The Off Season: I’m incredibly disciplined as an athlete. Despite the fun foods I post on IG (and don’t get me wrong – I love all foods!), I also track everything I consume – the good, the bad – I track it all. I’m also disciplined with my training. I can eat a lot because most of the time I burn a lot. I’m training 2 hours per day, on average. That buys me a lot of extra calories. But during the last 4 weeks, I’ve allowed myself to relax. In fact, while in Mexico for a week’s vacation, I didn’t track a single calorie or activity. For the first time in a VERY long time, I gave myself a guilt-free, no rules, do what you want, vacation. I ordered guacamole with everything. I inhaled corn chips like it was my job. I ordered margaritas and buckets of beer without hesitation. It. Was. Fabulous. The month of November had minimal training (some lifting in the gym and minimal mileage), and I tried to really relax, reflect on my training, my accomplishments and my weaknesses, and how to better train and race in 2018.

Moving Forward: So after a training cycle that, despite the bumps along the way, still lead to a marathon PR, I have reflected, rested, and am ready to get back to work. I have no idea how much weight I’ve gained in the last 4 weeks. I refuse to weigh myself right now. I should be focused purely on the training and adapting. Race weight isn’t the focus at this time. But my mind is ready, and my body feels recovered from the marathon – and that’s what’s most important.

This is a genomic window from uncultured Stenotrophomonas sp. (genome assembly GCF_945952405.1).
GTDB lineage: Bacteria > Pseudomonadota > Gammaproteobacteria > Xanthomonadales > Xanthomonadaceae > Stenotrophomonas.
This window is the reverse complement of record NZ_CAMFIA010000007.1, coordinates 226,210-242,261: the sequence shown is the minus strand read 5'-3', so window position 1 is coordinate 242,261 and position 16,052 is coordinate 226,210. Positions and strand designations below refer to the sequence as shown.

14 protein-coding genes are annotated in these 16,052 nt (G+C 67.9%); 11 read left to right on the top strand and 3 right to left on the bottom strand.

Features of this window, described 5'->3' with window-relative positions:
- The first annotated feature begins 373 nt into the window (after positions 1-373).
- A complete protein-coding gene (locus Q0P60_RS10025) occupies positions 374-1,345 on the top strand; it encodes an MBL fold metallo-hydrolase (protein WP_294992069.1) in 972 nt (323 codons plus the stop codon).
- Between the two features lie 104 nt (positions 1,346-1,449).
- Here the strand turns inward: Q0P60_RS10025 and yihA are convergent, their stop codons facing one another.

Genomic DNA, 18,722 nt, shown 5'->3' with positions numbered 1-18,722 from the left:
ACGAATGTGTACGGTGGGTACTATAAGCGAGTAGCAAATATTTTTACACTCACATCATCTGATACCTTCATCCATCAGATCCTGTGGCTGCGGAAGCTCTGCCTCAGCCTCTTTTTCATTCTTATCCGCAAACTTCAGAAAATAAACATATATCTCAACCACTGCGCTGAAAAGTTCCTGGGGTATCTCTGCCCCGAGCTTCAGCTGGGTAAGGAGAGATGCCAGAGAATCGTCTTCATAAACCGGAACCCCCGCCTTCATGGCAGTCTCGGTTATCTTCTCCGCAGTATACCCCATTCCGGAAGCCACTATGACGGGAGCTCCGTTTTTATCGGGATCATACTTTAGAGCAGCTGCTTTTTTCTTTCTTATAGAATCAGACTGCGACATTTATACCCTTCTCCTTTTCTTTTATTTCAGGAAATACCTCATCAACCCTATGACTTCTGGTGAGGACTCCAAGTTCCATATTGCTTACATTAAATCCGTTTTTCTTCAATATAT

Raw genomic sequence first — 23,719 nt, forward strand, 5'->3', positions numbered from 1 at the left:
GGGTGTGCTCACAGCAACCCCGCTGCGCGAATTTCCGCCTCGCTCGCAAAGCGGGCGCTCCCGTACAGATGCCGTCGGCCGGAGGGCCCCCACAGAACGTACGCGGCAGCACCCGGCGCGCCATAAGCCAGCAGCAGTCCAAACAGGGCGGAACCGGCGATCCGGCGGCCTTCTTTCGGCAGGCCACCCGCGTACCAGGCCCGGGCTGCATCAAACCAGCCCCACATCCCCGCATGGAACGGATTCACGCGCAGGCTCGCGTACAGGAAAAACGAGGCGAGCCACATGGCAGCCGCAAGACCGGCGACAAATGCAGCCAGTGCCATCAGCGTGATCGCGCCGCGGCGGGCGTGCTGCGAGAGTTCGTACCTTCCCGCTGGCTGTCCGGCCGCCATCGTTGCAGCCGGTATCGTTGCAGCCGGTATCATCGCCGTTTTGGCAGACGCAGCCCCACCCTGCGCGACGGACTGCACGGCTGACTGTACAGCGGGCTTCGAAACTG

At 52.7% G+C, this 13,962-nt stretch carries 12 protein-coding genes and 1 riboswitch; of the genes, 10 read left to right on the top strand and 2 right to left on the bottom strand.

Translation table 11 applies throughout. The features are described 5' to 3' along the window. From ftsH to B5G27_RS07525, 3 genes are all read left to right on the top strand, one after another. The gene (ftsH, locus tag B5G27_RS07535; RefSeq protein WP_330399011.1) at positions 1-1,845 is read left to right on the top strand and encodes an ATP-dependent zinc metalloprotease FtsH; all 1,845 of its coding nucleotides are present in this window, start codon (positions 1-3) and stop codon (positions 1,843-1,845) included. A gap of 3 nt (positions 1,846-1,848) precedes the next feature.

My goal race for early 2018 is the Saint and Sinners Half, in Nevada. I ran it last year, set a 6+ minute PR, and won. This year I am going back and hoping to break 1:20. That’s a blazing 6:05 minute mile average. I could NEVER do that on the average half marathon course. But this one is 1200 ft. net downhill, and I run downhill really well. You better believe I’ll be getting my quads and calves ready. I’ll then run Boston Marathon. No goals in time for that right now. I will simply see where my fitness is after the half. I may offer to pace a friend or team mate. I’m not putting any pressure on Boston. Last year I neglected the recovery necessary after the half, and I think that’s what began to cause my foot issues. I won’t make that mistake again. After Boston, I’ll plan for a little off season, and then gear up for a fall 2018 marathon. Right now I’m seriously considering Saint George Marathon. It’s known for its 2000+ net downhill, and being a beautiful course. Again, downhill races aren’t without their challenges. But I know how to train for that and I think that would be a great course for breaking 3 hours. But for now, my eye is on the Half in February. I have 12 weeks.

Advice for You: Above you can see how I’ve handled and structured my goals. As you look towards 2018, space out your goal races in a realistic manner. We cannot do everything. Give your body TIME. Rushing into something, especially a marathon, can be quite risky. Assess your strengths and weaknesses. What should you focus on this year? Put together an organized plan, hire a coach, or find a running club. A clear plan will reduce injury risk and help with motivation and consistency. Lastly, take and embrace the off season. You will come back better.

 

Race Report: Saints and Sinners Half Marathon

Flying down the final 5K or so. You can see how low the finish line was!

It’s been a hot second since I’ve released a new blog. It’s not that I haven’t been writing, but most of my writing lately has been for other platforms – Daily Burn, Under Armour, Runner’s World, Shape, and a few others. I’ve also been very busy preparing my private roster for their Spring race goals, and working my butt off training for my own race goals too!

Before I share my recent race experiences, I want to brag about my runners. So much hard work, and some incredible PRs outdoors in Winter conditions, at races around the country, and indoors and on the track. I am blown away month after month by the passion for running, the focus and the big goals my runners set and work towards with so much dedication. My runners inspire me to be better and try harder for my own running goals.